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Consequences of Quit Claim Deed from my mother's Estate to my husband and myself? How to protect my interests?

Seattle, WA |

Mother died widowed, I am sole beneficiary. Finished probate (King County, WA). House paid off. Would like to have house in husband's name (listed first for senior tax reduction) and my own second. Any consequences I should consider? How to protect my own interests, such as Life Estate perhaps? Have Quit Claim Deed form and Real Estate Tax Affidavit form, but scared to complete!

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This isn't self-help law. You also have to deal with the real estate excise tax. There is one exemption, when the property is transferred from the estate to the next party, but this is complicated stuff and you could accidentally get the wrong information if there are omitted facts. Richard Wills is very, very good at probate; you should look at his website or give him a call.

WA is a community property state. One of the three exemptions from community property presumptions is property passing to a spouse by bequest. The presumption is it is your separate property. My big worry is that if the estate quit-claimed the property to you, and you are quit-claiming it to your spouse for whatever reason, the State could decide that this is a taxable event. Please, please take all your documents to a probate attorney for review.

Elizabeth Powell

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In response to Ms. Powell and Mr. Tomberg below: I did the probate on my own using Mr. Wills' site. It went smoothly and I am in the process of "administration" although as the sole heir and PR, I can kind of take my time about some things. I will read Mr. Wills' site again, but I think I will just get the house transferred to my name (the heir) via Quit Claim (from the Estate of) and fill out the Excise Tax form on my own. Can't claim senior real estate tax exemption for 2012 anyway. Can't afford a "real" lawyer, so I must try by myself. Legal Shield will go over the filled forms for me, but they also neglected to tell me about consequences and protecting my own claim. Just FYI, the only debt my mom had was a credit card for less than $800 - maybe IRS since she paid estimated taxes. Thank you both for your warnings! Any more advice is very welcome, of course!

Elizabeth Rankin Powell

Elizabeth Rankin Powell


The transfer from the estate to the heir (you) is not a taxable event. And please consult Mr. Wills before paying your mom's Visa bill. Ditto re taxes. It cannot cost that much for a half hour of his time! I'm glad this was helpful for you - E Powell


you need to consult with the attorney handling the estate as to the manner in transferring the deed. ordinarily the estate will be required to deed the property to you as beneficiary. reasoning first that you and not your husband is beneficiary and second that you may be entitled to homestead exemption protecting the property from any creditors claims. further by consulting him you will find that you may have questions answered you didnt ask answered for you. if you dont have a lawyer handling the probate then by all means retain a lawyer to answer your questions.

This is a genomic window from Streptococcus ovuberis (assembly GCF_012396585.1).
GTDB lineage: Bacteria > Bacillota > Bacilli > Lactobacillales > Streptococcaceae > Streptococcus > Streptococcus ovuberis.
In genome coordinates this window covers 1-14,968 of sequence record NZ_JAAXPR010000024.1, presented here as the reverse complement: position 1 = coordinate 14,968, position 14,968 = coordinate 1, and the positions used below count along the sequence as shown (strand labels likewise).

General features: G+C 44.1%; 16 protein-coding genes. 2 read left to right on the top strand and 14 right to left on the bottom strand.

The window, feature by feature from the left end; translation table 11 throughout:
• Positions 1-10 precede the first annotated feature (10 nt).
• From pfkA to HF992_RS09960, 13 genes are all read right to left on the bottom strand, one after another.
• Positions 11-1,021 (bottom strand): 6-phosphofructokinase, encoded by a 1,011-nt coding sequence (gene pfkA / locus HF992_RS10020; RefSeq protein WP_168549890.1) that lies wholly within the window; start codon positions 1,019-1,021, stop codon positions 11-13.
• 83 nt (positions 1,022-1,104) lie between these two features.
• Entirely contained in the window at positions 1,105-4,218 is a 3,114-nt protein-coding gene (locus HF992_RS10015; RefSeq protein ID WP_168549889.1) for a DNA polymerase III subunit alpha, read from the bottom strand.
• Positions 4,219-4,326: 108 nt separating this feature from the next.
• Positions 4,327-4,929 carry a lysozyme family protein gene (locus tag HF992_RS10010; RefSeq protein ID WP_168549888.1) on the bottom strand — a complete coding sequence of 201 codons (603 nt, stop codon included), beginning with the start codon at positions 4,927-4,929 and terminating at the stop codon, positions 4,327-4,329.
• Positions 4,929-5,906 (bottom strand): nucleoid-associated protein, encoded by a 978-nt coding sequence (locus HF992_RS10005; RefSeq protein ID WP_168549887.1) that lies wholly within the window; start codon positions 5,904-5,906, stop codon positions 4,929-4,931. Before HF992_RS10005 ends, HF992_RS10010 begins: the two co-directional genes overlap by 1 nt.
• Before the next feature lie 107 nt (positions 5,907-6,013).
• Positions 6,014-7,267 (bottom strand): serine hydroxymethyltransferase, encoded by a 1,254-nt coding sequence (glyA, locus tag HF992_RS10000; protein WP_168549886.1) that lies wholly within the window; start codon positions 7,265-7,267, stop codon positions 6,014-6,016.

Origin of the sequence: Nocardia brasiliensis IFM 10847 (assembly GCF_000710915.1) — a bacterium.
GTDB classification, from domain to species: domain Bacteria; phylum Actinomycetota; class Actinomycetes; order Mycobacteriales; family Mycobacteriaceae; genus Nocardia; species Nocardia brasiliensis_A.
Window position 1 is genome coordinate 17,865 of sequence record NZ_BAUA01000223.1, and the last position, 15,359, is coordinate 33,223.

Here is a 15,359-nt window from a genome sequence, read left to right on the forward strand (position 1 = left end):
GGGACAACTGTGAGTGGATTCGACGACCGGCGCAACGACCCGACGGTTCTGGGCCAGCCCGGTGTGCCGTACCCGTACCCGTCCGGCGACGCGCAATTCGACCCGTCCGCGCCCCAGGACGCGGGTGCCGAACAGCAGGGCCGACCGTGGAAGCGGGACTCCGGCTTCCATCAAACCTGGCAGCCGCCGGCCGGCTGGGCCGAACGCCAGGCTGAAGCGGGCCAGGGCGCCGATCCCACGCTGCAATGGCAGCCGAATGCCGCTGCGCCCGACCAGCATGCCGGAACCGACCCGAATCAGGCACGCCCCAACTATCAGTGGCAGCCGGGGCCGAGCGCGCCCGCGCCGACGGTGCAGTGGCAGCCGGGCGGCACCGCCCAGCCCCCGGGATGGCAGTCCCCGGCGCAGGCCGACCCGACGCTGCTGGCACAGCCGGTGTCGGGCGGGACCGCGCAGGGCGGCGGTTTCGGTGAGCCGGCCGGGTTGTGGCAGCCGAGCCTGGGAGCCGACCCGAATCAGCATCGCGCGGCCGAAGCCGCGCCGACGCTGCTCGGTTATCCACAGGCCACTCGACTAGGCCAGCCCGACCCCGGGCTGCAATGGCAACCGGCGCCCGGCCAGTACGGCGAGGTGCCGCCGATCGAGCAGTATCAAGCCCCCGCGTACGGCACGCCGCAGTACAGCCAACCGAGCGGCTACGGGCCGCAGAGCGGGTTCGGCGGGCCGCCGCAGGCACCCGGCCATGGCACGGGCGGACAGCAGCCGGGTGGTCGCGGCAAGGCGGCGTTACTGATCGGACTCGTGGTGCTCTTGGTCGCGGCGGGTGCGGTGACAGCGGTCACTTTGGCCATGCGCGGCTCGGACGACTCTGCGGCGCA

without a detailed review by a lawyer can all the issues raised in your question be appropriately addressed...nothing in this response should be construed as establishing a lawyer client relationship..the answers herein are for informational purposes and not to be construed as advice


If you are afraid to touch the paperwork, that is an indication that you are in over your head. Heed the advice given and consult a probate/real estate lawyer. You could pay more for anxiety prescriptions for this than you would spend for 1-2 hours with a lawyer.

DISCLAIMER: The forgoing comment is for general educational purposes only, and is not legal advice upon which the reader may rely as the commenter has no actual knowledge of the facts of the case, has not interviewed persons or examined evidence, and has not researched the applicable law. The comment is based only on the facts provided, which are extremely limited, and may or may not be true. Complete defenses may prevent the success of any claim. Competent legal advice should always be obtained before taking any legal action or filing suit. Readers employ any information provided herein at their own risk.


Real estate title is nothing to trifle with. I work in title every day, and routinely see title problems caused by well meaning 'self help' individuals.
Contact an attorney with real estate title experience. If it is only a simple matter, the cost will be minimal, and there will be someone to take responsibility for any mistakes. Trying to cure the title that a person has screwed up costs thousands.
It is an extreme example, but I am working on a title now where the parties did their own deed in 1987, and probably saved themselves a hundred dollars. There was a typo leaving out two letters in the legal description. Now 25 years later we are going to spend in excess of $10,000 curing the title so that the property can be marketed. Had to attempt to locate 3 generations of heirs, and bring civil suit to quiet title.

Be sure to ask about tax consequences - current and deferred - when deeding any property.

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